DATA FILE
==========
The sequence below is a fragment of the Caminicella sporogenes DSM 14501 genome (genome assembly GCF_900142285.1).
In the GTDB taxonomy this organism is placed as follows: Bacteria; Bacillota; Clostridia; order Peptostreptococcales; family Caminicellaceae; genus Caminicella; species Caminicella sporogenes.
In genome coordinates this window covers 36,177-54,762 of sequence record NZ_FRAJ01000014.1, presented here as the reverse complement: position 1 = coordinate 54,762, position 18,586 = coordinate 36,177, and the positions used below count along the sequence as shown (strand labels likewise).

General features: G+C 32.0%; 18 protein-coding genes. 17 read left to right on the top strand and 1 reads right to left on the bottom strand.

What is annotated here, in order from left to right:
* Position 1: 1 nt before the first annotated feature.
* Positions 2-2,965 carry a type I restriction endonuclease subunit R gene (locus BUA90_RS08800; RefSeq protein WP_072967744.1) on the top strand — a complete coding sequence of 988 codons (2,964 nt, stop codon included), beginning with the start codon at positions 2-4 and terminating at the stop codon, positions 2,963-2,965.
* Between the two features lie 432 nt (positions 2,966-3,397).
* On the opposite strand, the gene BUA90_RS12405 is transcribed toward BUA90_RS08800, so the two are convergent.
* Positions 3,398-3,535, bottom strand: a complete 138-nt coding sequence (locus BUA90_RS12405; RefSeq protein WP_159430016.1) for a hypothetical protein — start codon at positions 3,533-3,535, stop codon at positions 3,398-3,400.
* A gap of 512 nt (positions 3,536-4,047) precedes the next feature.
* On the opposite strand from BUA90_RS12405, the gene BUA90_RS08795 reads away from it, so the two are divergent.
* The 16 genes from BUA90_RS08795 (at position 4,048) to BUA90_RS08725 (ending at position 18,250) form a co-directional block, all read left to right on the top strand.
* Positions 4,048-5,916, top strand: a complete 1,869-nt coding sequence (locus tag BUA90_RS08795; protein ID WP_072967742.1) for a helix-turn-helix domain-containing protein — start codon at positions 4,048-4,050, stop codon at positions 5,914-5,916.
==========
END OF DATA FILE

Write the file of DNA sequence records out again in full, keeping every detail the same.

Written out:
The sequence below is a fragment of the Caminicella sporogenes DSM 14501 genome (genome assembly GCF_900142285.1).
In the GTDB taxonomy this organism is placed as follows: Bacteria; Bacillota; Clostridia; order Peptostreptococcales; family Caminicellaceae; genus Caminicella; species Caminicella sporogenes.
In genome coordinates this window covers 36,177-54,762 of sequence record NZ_FRAJ01000014.1, presented here as the reverse complement: position 1 = coordinate 54,762, position 18,586 = coordinate 36,177, and the positions used below count along the sequence as shown (strand labels likewise).

General features: G+C 32.0%; 18 protein-coding genes. 17 read left to right on the top strand and 1 reads right to left on the bottom strand.

What is annotated here, in order from left to right:
* Position 1: 1 nt before the first annotated feature.
* Positions 2-2,965 carry a type I restriction endonuclease subunit R gene (locus BUA90_RS08800; RefSeq protein WP_072967744.1) on the top strand — a complete coding sequence of 988 codons (2,964 nt, stop codon included), beginning with the start codon at positions 2-4 and terminating at the stop codon, positions 2,963-2,965.
* Between the two features lie 432 nt (positions 2,966-3,397).
* On the opposite strand, the gene BUA90_RS12405 is transcribed toward BUA90_RS08800, so the two are convergent.
* Positions 3,398-3,535, bottom strand: a complete 138-nt coding sequence (locus BUA90_RS12405; RefSeq protein WP_159430016.1) for a hypothetical protein — start codon at positions 3,533-3,535, stop codon at positions 3,398-3,400.
* A gap of 512 nt (positions 3,536-4,047) precedes the next feature.
* On the opposite strand from BUA90_RS12405, the gene BUA90_RS08795 reads away from it, so the two are divergent.
* The 16 genes from BUA90_RS08795 (at position 4,048) to BUA90_RS08725 (ending at position 18,250) form a co-directional block, all read left to right on the top strand.
* Positions 4,048-5,916, top strand: a complete 1,869-nt coding sequence (locus tag BUA90_RS08795; protein ID WP_072967742.1) for a helix-turn-helix domain-containing protein — start codon at positions 4,048-4,050, stop codon at positions 5,914-5,916.